Danish SS109, and SS190


#1

I just picked up some Danish SS109 ammunition, made by AMA.

This is “naked” ammo, having no green tip.

The first thing I noticed was that the meplat is much finer than the M855 specification ammo that I have, being about .15 calibers, vs. approx .175 calibers for M855.

Previously, I had been unsure as to the ancestry of the ballistic shape of the 5.7x28 SS190 projectile, as it seemed to have a finer .15 cal meplat than M855 with which I was comparing it. Comparing the Danish SS109 to SS190 seems to clinch it: SS190 is a modified SS109 shape projectile.

Here are some pictures:

They came packaged on ten round plastic stripper clips in tough, low density polyethylene pouches:

The plastic stripper clips are much less of a PITAS than USGI style stripper clips:

I’m fairly convinced that SS190 is simply the SS109 bullet shape seated almost up to the ogive, with a shorter shank and boattail and a plastic core instead of lead:

Here’s a report from the BRL detailing the ballistic differences between SS109 and M855. I also have BRL ballistic data showing that SS109 has a slightly higher form factor, which is consistent with the changes made to M855 specification.


#2

It was the original SS90 bullet which had the plastic core - and a long, conical nose. This was designed for rapid tumbling on impact, but had to be changed when the NATO PDW specification came out, requiring penetration of a CRISAT armoured target at 150m. The SS190 which resulted has a steel penetrator in the tip with light alloy behind it, so in structure it differs from the 5.56mm SS109 which has a lead core behind the steel penetrator.


#3

Please excuse me, you’re correct. I misspoke.


#4

That would be from the 2012 vintage imported recently?
The LDPE is not so tough once you’ve found out how to tear it by grabbing the clip and breaking the plastic with a bullet tip. A trick quickly learned when on mag filling detail… (Thank God for Thermold mag loaders…)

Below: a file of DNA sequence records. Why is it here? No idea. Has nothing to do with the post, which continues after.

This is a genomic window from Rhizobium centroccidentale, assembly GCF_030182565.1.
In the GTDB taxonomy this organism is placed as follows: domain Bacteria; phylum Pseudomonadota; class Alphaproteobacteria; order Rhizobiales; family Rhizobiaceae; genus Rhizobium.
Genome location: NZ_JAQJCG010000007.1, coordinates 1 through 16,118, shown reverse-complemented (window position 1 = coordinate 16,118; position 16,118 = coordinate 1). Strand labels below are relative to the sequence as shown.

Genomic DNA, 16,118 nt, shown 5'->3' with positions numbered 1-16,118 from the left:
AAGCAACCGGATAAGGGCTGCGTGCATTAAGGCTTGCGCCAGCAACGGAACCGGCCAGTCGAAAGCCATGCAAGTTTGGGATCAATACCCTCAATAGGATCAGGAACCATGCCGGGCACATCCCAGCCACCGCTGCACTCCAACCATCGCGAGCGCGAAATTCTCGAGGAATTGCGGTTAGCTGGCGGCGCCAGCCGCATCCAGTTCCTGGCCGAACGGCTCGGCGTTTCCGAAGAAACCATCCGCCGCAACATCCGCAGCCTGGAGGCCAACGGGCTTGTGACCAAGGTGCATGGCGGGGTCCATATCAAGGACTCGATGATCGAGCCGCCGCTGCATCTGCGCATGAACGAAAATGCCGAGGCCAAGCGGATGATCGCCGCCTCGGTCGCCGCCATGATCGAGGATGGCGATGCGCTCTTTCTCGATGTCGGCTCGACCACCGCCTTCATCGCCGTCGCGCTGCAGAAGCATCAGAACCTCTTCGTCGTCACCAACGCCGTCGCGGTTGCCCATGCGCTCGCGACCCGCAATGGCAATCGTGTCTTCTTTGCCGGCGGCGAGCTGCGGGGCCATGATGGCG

Soren


#5

Are these rounds ‘5,56 MM SKPT M/05’?
I would be glad to see the front side of the plastic pouch.


#6

mausernut, I didn’t try to pull it open, I just cut it. It is noticeably more flexible, denser, and tougher than the sort of plastic pouches you usually see on the mass market, despite resembling them.

Yes, Defender, I believe these are M/05, but I only bought 20 rounds, so I don’t have the whole battle back.

The packaging, funnily enough, is great for collectors, as you don’t even need to open the pouch to see and manipulate the rounds inside.

BTW, headstamp is [NATO cross] over [AMA 11]


#7

Sounds to me that there is no printed inscription on the other side of the pouch, like danish service ammo has. Very interesting.
Any chance of picture?


#8

Maybe a production overrun sold on the commercial market?


#9

[quote=“EOD”]Maybe a production overrun sold on the commercial market?[/quote]Maybe, but personally I think it is simply an order from a US importer. They were packed in old green 50 count 7.62 boxes and the missing text on the pouches is a good indicator of ‘deliberate’ overrun production. Iirc the pictures on the importers web page showed several pallets of ammo.
Did anyone save those pictures? they seem to have gone.
I’ll see if my contact at FMT has some info. (might take a while…)
Soren

Eta: It may be this: Though this has text on the pouches…
aimsurplus.com/product.aspx?item=A556DK


#10

Mausernut, thanks for the link with the interesting photos.

Can anybody explain why of “5.56 MM SKPT M/05” the SKPT was painted over on ammo cans and boxes? I understand the removal of the Danish NATO stock number, but what is important about SKPT?


#11

I think it’s done just to prevent confusion about the content. The term ‘cartridge’ f.e. is much more international then the danish ‘SKPT’.